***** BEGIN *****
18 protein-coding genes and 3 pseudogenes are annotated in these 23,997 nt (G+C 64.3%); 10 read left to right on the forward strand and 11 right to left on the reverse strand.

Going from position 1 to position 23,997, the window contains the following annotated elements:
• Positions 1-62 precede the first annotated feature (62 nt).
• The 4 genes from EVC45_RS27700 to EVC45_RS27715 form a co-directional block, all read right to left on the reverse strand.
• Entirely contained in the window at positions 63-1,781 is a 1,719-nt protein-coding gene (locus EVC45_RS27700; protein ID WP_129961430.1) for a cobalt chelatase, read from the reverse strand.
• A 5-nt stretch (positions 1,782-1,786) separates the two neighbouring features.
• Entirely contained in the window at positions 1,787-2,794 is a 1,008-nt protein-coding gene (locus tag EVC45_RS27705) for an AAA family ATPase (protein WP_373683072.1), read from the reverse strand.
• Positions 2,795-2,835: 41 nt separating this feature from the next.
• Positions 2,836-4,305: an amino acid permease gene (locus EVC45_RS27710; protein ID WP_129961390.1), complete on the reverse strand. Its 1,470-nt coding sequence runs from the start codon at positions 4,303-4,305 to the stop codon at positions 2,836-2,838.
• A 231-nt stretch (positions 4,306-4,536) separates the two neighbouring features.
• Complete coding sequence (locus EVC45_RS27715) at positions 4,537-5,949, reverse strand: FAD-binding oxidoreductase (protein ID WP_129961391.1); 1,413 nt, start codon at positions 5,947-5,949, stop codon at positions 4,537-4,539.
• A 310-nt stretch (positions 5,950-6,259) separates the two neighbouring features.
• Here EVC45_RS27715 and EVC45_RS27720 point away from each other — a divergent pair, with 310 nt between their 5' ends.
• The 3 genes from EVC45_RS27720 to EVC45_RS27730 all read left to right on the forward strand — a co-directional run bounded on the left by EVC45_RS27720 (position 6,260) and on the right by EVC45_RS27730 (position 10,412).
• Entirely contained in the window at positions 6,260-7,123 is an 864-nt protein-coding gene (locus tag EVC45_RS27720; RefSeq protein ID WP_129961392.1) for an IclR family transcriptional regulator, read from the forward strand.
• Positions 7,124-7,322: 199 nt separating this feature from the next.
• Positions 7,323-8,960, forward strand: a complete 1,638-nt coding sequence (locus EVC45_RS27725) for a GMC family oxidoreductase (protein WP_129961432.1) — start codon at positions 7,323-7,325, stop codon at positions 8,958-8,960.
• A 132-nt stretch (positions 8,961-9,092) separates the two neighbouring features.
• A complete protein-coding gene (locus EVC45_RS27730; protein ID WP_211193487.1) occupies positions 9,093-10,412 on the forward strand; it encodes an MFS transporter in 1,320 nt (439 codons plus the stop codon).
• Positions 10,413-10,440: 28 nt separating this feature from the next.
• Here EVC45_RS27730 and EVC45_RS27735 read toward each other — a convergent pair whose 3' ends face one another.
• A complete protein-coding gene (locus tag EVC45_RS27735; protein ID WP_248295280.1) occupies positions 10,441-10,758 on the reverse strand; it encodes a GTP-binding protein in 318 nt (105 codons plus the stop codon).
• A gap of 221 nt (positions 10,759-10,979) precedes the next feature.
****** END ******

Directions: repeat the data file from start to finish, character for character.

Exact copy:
18 protein-coding genes and 3 pseudogenes are annotated in these 23,997 nt (G+C 64.3%); 10 read left to right on the forward strand and 11 right to left on the reverse strand.

Going from position 1 to position 23,997, the window contains the following annotated elements:
• Positions 1-62 precede the first annotated feature (62 nt).
• The 4 genes from EVC45_RS27700 to EVC45_RS27715 form a co-directional block, all read right to left on the reverse strand.
• Entirely contained in the window at positions 63-1,781 is a 1,719-nt protein-coding gene (locus EVC45_RS27700; protein ID WP_129961430.1) for a cobalt chelatase, read from the reverse strand.
• A 5-nt stretch (positions 1,782-1,786) separates the two neighbouring features.
• Entirely contained in the window at positions 1,787-2,794 is a 1,008-nt protein-coding gene (locus tag EVC45_RS27705) for an AAA family ATPase (protein WP_373683072.1), read from the reverse strand.
• Positions 2,795-2,835: 41 nt separating this feature from the next.
• Positions 2,836-4,305: an amino acid permease gene (locus EVC45_RS27710; protein ID WP_129961390.1), complete on the reverse strand. Its 1,470-nt coding sequence runs from the start codon at positions 4,303-4,305 to the stop codon at positions 2,836-2,838.
• A 231-nt stretch (positions 4,306-4,536) separates the two neighbouring features.
• Complete coding sequence (locus EVC45_RS27715) at positions 4,537-5,949, reverse strand: FAD-binding oxidoreductase (protein ID WP_129961391.1); 1,413 nt, start codon at positions 5,947-5,949, stop codon at positions 4,537-4,539.
• A 310-nt stretch (positions 5,950-6,259) separates the two neighbouring features.
• Here EVC45_RS27715 and EVC45_RS27720 point away from each other — a divergent pair, with 310 nt between their 5' ends.
• The 3 genes from EVC45_RS27720 to EVC45_RS27730 all read left to right on the forward strand — a co-directional run bounded on the left by EVC45_RS27720 (position 6,260) and on the right by EVC45_RS27730 (position 10,412).
• Entirely contained in the window at positions 6,260-7,123 is an 864-nt protein-coding gene (locus tag EVC45_RS27720; RefSeq protein ID WP_129961392.1) for an IclR family transcriptional regulator, read from the forward strand.
• Positions 7,124-7,322: 199 nt separating this feature from the next.
• Positions 7,323-8,960, forward strand: a complete 1,638-nt coding sequence (locus EVC45_RS27725) for a GMC family oxidoreductase (protein WP_129961432.1) — start codon at positions 7,323-7,325, stop codon at positions 8,958-8,960.
• A 132-nt stretch (positions 8,961-9,092) separates the two neighbouring features.
• A complete protein-coding gene (locus EVC45_RS27730; protein ID WP_211193487.1) occupies positions 9,093-10,412 on the forward strand; it encodes an MFS transporter in 1,320 nt (439 codons plus the stop codon).
• Positions 10,413-10,440: 28 nt separating this feature from the next.
• Here EVC45_RS27730 and EVC45_RS27735 read toward each other — a convergent pair whose 3' ends face one another.
• A complete protein-coding gene (locus tag EVC45_RS27735; protein ID WP_248295280.1) occupies positions 10,441-10,758 on the reverse strand; it encodes a GTP-binding protein in 318 nt (105 codons plus the stop codon).
• A gap of 221 nt (positions 10,759-10,979) precedes the next feature.